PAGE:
Development & Education

Hundreds are dead in Haiti from Hurricane Matthew

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The interior of a destroyed house is seen through a hole in a wall after Hurricane Matthew in Les Cayes, Haiti, October 6, 2016.

Credit:

Andres Martinez Casares/Reuters

Some three million people on the US southeast coast faced urgent evacuation Thursday as monstrous Hurricane Matthew — blamed for hundreds of deaths in Haiti alone — bore down for a direct hit on Florida.

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President Barack Obama declared a federal state of emergency in Florida, as highways there and in neighboring states clogged up with people streaming inland to escape the storm blasting its way through the Caribbean.

Officials warned the category four hurricane will be ferocious and dangerous: beach-eroding waves as tall as two story buildings and winds strong enough to snap trees and blow away roofs or entire houses.

Poor and vulnerable Haiti remained essentially cut in half two days after Matthew hit. Interior Minister Francois Anick Joseph said at least 108 Haitians have died, with 50 killed in a single town in the south where the coastline was described as wrecked. 

In its latest target, the storm slammed the Bahamas Thursday, blowing off roofs, downing trees and knocking out power. Weather forecasters working out of Nassau airport had to flee for their lives.

A hotel employee in Nassau described the whole glass entrance of the building being blown in by fierce 100 mph winds.

"You could see the wind was pushing it and pushing it, and it was shaking," said the woman, who asked not to be named. "I screamed out as it shattered in the lobby."  

One resident living southeast of Nassau took to Facebook to plead for emergency rescue.   

"Help!" Tamico Gilbert posted shortly before noon. "Water over bed now.  

"I'm on a chest of drawers. Phone battery low."

Matthew was forecast to be very near or over the east central coast of Florida Thursday night or early Friday.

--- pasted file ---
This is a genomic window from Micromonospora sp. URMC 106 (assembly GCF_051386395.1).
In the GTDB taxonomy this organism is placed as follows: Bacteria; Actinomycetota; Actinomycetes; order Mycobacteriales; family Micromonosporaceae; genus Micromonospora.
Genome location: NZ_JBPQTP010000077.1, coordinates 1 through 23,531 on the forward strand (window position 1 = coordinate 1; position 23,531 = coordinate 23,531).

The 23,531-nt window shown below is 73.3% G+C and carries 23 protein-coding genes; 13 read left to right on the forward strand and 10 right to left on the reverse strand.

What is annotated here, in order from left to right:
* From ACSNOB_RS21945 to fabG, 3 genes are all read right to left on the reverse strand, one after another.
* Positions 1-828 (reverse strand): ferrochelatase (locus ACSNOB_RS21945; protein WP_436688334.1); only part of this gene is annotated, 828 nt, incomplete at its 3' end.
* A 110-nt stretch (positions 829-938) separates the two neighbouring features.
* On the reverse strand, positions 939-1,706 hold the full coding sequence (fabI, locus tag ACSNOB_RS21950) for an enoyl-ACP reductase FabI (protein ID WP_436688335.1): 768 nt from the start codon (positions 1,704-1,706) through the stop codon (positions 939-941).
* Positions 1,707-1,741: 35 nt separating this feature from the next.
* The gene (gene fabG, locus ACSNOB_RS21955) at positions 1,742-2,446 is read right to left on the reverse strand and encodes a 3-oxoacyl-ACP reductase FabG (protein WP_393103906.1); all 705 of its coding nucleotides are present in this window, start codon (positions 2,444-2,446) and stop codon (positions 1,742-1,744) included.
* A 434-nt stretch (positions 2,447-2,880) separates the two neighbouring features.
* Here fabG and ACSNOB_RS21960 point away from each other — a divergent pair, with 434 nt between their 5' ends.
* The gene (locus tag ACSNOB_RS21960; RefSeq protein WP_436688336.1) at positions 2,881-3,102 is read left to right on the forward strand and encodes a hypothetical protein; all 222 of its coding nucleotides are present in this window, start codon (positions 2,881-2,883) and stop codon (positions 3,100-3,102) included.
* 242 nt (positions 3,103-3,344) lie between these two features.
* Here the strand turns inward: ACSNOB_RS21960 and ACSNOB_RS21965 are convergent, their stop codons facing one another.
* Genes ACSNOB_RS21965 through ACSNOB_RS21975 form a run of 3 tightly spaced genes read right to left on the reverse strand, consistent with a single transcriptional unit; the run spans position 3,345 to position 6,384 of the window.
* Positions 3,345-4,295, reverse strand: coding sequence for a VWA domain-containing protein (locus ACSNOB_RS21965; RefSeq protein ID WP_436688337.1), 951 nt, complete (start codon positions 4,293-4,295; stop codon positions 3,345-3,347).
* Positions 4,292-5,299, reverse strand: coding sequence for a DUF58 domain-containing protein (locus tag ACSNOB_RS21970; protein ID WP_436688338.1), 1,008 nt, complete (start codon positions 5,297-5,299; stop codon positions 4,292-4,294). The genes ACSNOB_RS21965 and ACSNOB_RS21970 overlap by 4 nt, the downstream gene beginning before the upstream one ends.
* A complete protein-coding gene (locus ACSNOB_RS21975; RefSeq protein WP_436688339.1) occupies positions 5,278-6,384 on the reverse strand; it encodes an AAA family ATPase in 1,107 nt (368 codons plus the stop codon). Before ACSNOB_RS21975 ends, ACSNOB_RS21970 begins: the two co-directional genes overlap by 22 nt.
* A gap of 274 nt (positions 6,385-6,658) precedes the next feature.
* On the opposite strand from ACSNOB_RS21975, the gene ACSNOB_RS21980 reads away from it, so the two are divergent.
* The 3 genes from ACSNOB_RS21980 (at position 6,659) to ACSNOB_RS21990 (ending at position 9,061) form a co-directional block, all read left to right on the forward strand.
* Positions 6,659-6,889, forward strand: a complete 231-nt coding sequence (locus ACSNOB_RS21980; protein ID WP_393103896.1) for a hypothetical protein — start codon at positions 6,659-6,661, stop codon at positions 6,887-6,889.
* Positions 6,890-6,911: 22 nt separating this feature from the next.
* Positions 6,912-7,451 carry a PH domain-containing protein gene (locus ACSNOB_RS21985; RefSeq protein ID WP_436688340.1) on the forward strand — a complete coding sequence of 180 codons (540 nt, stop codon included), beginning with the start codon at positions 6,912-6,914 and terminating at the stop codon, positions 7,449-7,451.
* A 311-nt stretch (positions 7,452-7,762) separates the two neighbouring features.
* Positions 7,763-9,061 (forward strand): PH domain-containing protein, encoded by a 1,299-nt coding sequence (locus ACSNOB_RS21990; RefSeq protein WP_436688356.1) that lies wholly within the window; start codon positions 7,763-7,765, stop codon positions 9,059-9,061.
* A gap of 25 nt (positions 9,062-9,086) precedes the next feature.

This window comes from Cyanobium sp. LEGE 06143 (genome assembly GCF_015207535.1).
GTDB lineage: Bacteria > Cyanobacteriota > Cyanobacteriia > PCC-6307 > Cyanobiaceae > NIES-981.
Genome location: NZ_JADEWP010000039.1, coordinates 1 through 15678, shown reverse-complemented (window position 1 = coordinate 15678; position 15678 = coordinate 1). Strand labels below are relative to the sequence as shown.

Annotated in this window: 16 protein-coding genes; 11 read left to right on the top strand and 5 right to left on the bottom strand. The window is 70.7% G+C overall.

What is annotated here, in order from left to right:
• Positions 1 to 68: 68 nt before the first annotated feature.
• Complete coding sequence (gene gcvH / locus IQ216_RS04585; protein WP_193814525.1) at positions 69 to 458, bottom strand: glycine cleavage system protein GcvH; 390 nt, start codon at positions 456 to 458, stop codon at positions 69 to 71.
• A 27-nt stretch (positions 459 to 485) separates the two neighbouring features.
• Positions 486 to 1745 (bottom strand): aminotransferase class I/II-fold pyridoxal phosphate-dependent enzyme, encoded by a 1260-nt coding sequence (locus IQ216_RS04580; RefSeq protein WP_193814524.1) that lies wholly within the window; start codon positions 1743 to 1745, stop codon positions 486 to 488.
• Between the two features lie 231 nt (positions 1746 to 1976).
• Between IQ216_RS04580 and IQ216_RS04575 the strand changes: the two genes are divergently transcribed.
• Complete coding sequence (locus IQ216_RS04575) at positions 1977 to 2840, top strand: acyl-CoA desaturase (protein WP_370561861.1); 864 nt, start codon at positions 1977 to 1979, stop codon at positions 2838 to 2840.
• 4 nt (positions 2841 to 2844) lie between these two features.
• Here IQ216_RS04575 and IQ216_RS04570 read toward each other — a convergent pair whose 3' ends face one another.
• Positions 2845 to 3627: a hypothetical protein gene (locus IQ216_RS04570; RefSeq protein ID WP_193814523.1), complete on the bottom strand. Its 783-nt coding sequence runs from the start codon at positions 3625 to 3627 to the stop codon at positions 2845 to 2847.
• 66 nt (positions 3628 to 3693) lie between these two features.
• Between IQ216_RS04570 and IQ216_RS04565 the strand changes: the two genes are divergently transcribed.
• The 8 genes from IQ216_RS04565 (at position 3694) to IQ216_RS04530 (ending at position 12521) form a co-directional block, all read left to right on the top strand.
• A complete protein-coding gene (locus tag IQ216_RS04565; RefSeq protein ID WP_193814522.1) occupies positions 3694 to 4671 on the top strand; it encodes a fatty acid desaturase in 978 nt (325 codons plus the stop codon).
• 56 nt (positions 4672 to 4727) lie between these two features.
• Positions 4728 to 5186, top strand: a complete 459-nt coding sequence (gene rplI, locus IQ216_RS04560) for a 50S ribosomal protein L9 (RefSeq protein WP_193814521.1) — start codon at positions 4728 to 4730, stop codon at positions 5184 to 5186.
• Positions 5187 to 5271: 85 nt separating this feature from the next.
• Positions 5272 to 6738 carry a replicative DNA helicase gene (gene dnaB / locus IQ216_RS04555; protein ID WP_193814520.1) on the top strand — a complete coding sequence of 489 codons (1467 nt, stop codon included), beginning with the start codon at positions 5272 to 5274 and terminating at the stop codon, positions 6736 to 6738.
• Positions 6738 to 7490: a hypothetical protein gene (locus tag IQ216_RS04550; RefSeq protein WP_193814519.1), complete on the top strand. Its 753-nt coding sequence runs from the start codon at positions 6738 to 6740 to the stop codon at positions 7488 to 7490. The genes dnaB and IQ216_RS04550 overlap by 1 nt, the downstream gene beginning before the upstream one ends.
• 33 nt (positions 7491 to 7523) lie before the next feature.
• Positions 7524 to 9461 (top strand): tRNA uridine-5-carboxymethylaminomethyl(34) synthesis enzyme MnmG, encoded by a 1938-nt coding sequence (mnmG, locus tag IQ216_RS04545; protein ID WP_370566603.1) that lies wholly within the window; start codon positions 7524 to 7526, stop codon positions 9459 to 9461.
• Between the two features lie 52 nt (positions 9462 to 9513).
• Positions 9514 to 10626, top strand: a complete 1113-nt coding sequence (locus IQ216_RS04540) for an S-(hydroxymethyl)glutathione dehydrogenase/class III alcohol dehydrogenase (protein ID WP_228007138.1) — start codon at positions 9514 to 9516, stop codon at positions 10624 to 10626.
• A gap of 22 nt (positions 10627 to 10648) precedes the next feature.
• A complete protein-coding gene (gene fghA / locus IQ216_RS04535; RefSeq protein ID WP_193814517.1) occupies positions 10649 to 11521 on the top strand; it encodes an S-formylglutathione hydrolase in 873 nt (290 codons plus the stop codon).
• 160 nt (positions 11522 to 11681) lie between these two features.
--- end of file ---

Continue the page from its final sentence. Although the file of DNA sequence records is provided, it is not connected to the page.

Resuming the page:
As US gas stations ran dry, frantic shoppers flocked to stores for essentials.

They snapped up batteries, transistor radios, bread, canned goods, bottled water, ice, pet food, toilet paper and assorted supplies to gird for what Florida Governor Rick Scott warned would be a devastating, killer storm, with winds howling at up to 150 mph.

"Evacuate, evacuate, evacuate," Scott told a news conference. "Time is running out."

Matthew has regained strength as it approaches Florida and was restored to category four by the National Hurricane Center on its 1-5 scale.

18-foot waves

Around 1.5 million coastal dwellers are under an evacuation order in Florida alone. More than a million others in South Carolina and other coastal states were also told to escape the path of the storm, which first made landfall in Haiti Tuesday.

Mandatory evacuations were also ordered in six coastal counties in Georgia that are home to some 520,000 people.

Some 6,000 US Marine recruits were evacuated off a base at Parris Island, South Carolina.

Miami International Airport cancelled 90 percent of its incoming and outgoing flights on Thursday.

Even Walt Disney World in Orlando, 35 miles inland from the Atlantic, said it would close early on Thursday and stay shut Friday.

Obama's emergency decree frees up resources to help Florida authorities and authorizes the federal government to coordinate all emergency relief efforts.

The National Hurricane Center called Matthew the strongest in the region in decades.

It said waves whipped up by the hurricane could be as high as 18 feet — nearly as tall as a two-story building. Debris tossed into the air by the storm will be capable of blasting through buildings and cars, the NHC said in a bulletin.

Scott said the forecast is for storm surges of five to nine feet, not counting the waves on top of that.

"Stop and think about that," he said. "Waves will be crashing on your roof if you're right close to where the storm surge is happening and you're close to where the waves are."

He said power outages, possibly lengthy, are a near certainty.

'It's pretty bad'

Amid the massive flight, officials warned a worrying number of people were not heeding the evacuation order.

In South Carolina's coastal Charleston and Beaufort counties, Governor Nikki Haley said 175,000 people had evacuated as of Thursday morning — out of 250,000 who were told to leave.

"That is not enough, we need to have more people evacuating," she said. 

As Matthew barreled northwest, Caribbean nations continued the grim task of assessing damage and fatalities, with four dead in the Dominican Republic in addition to the surging toll in Haiti — which until now stood at 23.

In Cuba, where some 1.3 million people were evacuated, there were no reported fatalities but four cities in the east were cut off because roads were blocked by large chunks of rock hurled by the storm.

Haiti had not been hit head on by a category four storm in 52 years. The country's presidential election, scheduled for Sunday, has been postponed. 

In one southern department alone, 29,000 homes were destroyed, the interior minister said.

The town of Roche-a-Bateau, where at least 50 died, is devastated, said a local lawmaker, Ostin Pierre-Louis. "No one's house is left standing," he told AFP.

He added: "I don't know what to do to help these people because we have not received any aid."